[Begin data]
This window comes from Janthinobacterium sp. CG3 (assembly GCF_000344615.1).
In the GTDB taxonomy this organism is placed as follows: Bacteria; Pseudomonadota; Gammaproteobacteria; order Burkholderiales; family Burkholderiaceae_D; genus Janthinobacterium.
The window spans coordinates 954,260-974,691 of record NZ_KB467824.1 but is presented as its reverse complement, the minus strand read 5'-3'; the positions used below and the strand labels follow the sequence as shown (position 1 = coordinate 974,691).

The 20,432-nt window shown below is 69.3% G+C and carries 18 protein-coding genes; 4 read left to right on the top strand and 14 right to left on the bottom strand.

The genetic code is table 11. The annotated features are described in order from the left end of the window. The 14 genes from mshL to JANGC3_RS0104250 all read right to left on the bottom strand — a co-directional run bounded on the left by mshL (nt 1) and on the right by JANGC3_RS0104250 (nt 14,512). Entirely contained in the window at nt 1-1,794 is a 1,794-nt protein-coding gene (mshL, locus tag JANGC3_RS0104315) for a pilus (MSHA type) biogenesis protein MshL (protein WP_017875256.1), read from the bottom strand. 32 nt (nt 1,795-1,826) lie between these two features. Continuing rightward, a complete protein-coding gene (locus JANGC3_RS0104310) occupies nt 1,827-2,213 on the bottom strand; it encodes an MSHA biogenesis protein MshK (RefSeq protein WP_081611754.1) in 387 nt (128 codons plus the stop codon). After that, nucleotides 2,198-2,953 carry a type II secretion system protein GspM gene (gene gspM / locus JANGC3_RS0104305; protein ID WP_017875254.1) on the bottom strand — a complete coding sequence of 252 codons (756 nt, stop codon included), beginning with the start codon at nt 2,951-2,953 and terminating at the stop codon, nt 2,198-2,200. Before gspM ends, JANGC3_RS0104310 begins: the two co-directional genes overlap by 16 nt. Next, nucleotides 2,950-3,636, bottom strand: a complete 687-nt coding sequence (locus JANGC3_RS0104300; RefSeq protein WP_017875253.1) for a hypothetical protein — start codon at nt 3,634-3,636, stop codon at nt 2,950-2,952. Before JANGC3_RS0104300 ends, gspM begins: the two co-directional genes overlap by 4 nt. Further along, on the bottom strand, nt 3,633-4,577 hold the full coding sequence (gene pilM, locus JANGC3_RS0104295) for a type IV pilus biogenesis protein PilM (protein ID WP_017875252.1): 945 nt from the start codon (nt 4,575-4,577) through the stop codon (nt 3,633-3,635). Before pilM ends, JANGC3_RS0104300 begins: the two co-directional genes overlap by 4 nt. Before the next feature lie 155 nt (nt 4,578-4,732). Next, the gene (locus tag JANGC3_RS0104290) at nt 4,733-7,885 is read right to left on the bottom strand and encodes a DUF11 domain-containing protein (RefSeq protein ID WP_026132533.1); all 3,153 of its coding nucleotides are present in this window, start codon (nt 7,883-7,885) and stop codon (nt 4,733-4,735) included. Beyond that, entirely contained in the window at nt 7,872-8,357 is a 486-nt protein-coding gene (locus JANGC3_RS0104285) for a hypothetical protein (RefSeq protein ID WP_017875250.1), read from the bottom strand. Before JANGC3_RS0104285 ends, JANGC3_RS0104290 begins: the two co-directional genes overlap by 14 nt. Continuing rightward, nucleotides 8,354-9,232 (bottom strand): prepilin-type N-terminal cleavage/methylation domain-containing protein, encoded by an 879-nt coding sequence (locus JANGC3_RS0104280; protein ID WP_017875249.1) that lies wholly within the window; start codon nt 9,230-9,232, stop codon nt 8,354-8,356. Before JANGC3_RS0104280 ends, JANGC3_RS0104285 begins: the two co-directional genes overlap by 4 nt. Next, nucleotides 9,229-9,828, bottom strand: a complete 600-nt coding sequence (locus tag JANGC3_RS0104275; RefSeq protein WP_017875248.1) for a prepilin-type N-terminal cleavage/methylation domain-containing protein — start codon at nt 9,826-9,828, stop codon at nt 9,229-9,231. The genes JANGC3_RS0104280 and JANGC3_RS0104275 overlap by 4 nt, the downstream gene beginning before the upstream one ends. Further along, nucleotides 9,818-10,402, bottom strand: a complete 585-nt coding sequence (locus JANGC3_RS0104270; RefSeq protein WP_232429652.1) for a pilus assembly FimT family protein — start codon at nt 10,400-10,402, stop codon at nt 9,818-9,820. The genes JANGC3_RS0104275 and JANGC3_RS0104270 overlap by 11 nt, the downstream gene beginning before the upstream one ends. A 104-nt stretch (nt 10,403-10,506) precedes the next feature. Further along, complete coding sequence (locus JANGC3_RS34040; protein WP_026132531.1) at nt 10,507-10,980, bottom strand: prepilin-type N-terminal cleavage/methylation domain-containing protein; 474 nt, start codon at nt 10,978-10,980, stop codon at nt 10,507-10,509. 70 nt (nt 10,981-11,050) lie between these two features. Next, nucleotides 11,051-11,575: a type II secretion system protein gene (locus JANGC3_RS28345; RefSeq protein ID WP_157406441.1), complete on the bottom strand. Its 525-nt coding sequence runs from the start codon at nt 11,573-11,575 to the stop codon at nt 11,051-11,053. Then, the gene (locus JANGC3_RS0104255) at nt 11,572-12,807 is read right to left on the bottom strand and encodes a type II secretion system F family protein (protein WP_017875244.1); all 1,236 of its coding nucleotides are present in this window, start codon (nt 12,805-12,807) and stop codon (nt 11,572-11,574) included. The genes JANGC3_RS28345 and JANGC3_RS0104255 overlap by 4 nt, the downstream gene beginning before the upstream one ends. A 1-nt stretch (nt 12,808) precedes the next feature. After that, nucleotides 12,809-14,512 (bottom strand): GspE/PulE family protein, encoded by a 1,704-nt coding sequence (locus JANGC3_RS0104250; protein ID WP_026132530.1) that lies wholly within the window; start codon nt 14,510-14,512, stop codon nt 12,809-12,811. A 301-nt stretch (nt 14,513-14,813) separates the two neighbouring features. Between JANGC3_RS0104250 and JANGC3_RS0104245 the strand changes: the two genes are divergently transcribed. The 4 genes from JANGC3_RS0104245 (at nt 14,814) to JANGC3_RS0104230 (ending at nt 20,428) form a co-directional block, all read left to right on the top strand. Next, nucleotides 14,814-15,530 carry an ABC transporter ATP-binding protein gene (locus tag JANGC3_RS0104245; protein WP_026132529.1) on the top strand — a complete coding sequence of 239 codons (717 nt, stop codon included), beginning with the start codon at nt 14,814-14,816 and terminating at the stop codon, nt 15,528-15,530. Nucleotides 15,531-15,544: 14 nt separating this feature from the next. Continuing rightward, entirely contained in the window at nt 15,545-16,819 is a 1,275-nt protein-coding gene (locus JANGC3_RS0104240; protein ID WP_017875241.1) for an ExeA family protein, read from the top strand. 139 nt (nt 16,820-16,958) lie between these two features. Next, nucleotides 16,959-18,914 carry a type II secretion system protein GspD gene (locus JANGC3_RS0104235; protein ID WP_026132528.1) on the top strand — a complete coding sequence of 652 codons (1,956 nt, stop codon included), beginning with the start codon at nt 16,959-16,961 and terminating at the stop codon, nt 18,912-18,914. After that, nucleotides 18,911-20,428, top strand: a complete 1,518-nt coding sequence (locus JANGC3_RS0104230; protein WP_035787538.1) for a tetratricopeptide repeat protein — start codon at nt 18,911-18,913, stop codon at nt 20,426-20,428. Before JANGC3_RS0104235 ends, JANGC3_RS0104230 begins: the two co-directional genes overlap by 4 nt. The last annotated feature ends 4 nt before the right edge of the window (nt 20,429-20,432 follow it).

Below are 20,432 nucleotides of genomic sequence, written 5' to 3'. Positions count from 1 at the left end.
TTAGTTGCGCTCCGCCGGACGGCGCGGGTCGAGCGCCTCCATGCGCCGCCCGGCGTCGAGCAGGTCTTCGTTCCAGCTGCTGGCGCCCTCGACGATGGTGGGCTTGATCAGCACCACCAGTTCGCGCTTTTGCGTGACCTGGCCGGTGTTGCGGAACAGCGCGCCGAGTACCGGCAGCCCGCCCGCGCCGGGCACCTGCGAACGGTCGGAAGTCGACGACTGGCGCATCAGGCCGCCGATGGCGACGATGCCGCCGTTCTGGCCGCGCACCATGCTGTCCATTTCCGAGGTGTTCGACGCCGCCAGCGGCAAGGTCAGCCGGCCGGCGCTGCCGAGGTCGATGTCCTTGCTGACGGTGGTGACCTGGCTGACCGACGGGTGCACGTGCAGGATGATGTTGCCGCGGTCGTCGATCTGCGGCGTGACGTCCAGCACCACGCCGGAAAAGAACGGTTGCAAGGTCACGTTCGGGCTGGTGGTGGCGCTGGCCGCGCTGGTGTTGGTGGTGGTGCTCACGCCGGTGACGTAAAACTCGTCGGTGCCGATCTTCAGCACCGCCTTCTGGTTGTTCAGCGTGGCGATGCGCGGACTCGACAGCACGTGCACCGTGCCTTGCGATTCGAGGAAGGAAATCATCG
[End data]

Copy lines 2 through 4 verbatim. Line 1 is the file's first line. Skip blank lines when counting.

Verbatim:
In the GTDB taxonomy this organism is placed as follows: Bacteria; Pseudomonadota; Gammaproteobacteria; order Burkholderiales; family Burkholderiaceae_D; genus Janthinobacterium.
The window spans coordinates 954,260-974,691 of record NZ_KB467824.1 but is presented as its reverse complement, the minus strand read 5'-3'; the positions used below and the strand labels follow the sequence as shown (position 1 = coordinate 974,691).

The 20,432-nt window shown below is 69.3% G+C and carries 18 protein-coding genes; 4 read left to right on the top strand and 14 right to left on the bottom strand.